Thoroughly clean everything you plan to put in your sale. The better an item’s appearance, the better the chance it will sell.
If a toy or gadget uses batteries, place fresh batteries in it to demonstrate that the item works.
Tape owner’s manuals to items that need them.
Put price tags on all items. When people find an item they are interested in but it doesn’t have a price on it, some will put the item back and not ask how much it costs. Tagging increases your potential for sales. Smaller things can be grouped together in a box or container with a sign that says, “All items in this box are $1 each."
Place as many items as you can on tables. When goods are placed on the ground, it gives the impression that they are junk, and you may not get as much for them. Placing items on tables also makes them more convenient for people to examine, thus increasing the chance of a sale.
Place boards between tables, overlapping two inches of the boards on each table to secure them. This will increase the amount of display table space you have.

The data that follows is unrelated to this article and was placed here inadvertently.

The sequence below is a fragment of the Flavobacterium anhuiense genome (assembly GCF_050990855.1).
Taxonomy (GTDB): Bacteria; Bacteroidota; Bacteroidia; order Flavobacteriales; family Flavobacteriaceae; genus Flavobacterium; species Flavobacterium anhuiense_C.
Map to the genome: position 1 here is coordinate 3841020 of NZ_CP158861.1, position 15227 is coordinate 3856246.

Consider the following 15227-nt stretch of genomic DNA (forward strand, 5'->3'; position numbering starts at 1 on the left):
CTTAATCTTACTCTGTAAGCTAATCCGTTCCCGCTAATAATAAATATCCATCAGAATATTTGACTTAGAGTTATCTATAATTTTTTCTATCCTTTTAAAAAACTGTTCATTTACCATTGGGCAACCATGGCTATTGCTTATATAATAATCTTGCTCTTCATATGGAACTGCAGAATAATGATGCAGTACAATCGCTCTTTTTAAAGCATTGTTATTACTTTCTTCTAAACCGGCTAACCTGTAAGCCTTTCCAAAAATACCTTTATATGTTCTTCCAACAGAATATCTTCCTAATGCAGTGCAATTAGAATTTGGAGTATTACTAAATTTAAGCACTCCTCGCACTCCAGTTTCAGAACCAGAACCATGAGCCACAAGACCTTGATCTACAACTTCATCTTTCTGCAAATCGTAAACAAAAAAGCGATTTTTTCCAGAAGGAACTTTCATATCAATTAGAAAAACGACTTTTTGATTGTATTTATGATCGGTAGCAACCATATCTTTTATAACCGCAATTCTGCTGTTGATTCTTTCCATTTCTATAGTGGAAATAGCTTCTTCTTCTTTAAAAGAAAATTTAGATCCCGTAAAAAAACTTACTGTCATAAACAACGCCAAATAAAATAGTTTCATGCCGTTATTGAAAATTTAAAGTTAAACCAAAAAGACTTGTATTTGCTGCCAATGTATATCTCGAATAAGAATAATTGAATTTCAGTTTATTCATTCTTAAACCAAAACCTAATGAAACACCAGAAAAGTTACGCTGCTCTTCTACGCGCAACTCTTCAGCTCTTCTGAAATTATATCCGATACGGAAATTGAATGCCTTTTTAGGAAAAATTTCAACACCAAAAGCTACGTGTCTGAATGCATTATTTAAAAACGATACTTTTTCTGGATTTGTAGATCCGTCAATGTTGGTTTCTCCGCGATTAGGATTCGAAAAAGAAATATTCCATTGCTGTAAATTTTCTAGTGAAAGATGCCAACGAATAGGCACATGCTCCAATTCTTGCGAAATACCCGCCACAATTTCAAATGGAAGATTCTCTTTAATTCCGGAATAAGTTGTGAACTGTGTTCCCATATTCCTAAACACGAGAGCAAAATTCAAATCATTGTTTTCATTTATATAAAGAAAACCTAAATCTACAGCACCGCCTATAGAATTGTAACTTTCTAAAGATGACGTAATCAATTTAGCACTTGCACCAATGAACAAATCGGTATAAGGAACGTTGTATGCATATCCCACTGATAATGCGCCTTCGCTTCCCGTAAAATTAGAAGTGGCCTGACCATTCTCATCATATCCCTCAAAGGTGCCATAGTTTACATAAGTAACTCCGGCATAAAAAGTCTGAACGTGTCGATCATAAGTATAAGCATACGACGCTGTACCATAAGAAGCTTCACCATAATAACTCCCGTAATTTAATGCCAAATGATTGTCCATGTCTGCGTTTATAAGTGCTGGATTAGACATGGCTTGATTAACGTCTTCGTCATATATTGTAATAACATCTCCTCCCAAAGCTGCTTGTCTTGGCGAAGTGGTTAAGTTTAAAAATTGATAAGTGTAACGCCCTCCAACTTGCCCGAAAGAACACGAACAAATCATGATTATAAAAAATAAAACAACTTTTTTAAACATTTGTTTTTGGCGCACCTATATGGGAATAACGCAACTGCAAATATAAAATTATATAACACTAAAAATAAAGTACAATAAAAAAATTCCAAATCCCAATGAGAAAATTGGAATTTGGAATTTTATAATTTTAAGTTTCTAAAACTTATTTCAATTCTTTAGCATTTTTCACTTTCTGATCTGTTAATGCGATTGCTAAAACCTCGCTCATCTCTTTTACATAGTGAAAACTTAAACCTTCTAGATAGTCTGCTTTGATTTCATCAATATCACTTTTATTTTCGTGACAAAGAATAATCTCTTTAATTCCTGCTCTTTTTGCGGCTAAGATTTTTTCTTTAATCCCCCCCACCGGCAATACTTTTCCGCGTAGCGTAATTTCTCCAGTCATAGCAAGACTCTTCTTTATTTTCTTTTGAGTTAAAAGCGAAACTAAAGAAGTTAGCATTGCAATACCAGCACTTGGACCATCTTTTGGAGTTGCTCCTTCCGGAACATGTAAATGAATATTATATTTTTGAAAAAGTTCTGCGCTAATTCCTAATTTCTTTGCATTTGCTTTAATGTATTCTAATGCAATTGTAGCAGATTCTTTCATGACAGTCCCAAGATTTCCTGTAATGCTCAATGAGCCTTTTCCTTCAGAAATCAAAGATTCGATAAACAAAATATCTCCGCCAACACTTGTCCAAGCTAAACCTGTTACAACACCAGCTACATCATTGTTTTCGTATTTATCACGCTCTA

Cover the boards and tables with tablecloths, blankets or clean sheets to make items displayed on them more presentable.
Remove ugly pictures from nice frames if you want to sell the frame. People can visualize putting their own picture in a nice frame, but if it has an ugly picture in it or a picture that is in bad shape, it will reduce the chance of a frame sale.
Park your car on the opposite side of the street. It will entice more interest in the sale, as people will want to stop and see what all the action is about. Ask you neighbor if he will park his car there, too.
Open early. Many people who regularly shop yard sales hit the streets early in the morning. Prepare your tables and all your items well before the day of your sale, and have your tables up by 8 a.m. The earlier, the better.
Advertise your sale. Place an ad in the classified section of the local newspaper. Place large signs a short distance from your home to safely alert drivers that a yard sale is ahead.